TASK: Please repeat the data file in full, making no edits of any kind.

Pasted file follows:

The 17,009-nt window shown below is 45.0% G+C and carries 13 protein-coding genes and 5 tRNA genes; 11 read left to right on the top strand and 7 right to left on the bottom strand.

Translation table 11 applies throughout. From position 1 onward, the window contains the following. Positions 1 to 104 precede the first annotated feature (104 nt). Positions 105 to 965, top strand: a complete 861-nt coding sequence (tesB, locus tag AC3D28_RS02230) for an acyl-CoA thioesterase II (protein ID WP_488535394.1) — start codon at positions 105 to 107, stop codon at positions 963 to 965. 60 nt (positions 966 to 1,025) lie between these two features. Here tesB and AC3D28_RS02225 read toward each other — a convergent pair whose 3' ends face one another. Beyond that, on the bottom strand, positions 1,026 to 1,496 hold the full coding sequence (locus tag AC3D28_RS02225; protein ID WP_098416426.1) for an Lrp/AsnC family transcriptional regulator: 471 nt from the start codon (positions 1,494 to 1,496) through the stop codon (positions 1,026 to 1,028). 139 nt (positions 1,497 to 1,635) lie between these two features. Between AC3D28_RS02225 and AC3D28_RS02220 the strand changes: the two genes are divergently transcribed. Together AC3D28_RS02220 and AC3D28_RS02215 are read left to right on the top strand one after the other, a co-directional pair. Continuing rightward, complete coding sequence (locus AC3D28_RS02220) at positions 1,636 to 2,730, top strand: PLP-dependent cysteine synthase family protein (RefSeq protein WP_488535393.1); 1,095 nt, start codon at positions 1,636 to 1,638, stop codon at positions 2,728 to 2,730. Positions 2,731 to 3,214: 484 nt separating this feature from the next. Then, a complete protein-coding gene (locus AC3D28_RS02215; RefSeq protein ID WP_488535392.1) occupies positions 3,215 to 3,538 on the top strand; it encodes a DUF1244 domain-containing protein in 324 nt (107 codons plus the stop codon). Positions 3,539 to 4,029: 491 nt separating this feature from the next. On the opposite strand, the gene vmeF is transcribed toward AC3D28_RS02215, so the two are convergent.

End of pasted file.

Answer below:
The 17,009-nt window shown below is 45.0% G+C and carries 13 protein-coding genes and 5 tRNA genes; 11 read left to right on the top strand and 7 right to left on the bottom strand.

Translation table 11 applies throughout. From position 1 onward, the window contains the following. Positions 1 to 104 precede the first annotated feature (104 nt). Positions 105 to 965, top strand: a complete 861-nt coding sequence (tesB, locus tag AC3D28_RS02230) for an acyl-CoA thioesterase II (protein ID WP_488535394.1) — start codon at positions 105 to 107, stop codon at positions 963 to 965. 60 nt (positions 966 to 1,025) lie between these two features. Here tesB and AC3D28_RS02225 read toward each other — a convergent pair whose 3' ends face one another. Beyond that, on the bottom strand, positions 1,026 to 1,496 hold the full coding sequence (locus tag AC3D28_RS02225; protein ID WP_098416426.1) for an Lrp/AsnC family transcriptional regulator: 471 nt from the start codon (positions 1,494 to 1,496) through the stop codon (positions 1,026 to 1,028). 139 nt (positions 1,497 to 1,635) lie between these two features. Between AC3D28_RS02225 and AC3D28_RS02220 the strand changes: the two genes are divergently transcribed. Together AC3D28_RS02220 and AC3D28_RS02215 are read left to right on the top strand one after the other, a co-directional pair. Continuing rightward, complete coding sequence (locus AC3D28_RS02220) at positions 1,636 to 2,730, top strand: PLP-dependent cysteine synthase family protein (RefSeq protein WP_488535393.1); 1,095 nt, start codon at positions 1,636 to 1,638, stop codon at positions 2,728 to 2,730. Positions 2,731 to 3,214: 484 nt separating this feature from the next. Then, a complete protein-coding gene (locus AC3D28_RS02215; RefSeq protein ID WP_488535392.1) occupies positions 3,215 to 3,538 on the top strand; it encodes a DUF1244 domain-containing protein in 324 nt (107 codons plus the stop codon). Positions 3,539 to 4,029: 491 nt separating this feature from the next. On the opposite strand, the gene vmeF is transcribed toward AC3D28_RS02215, so the two are convergent.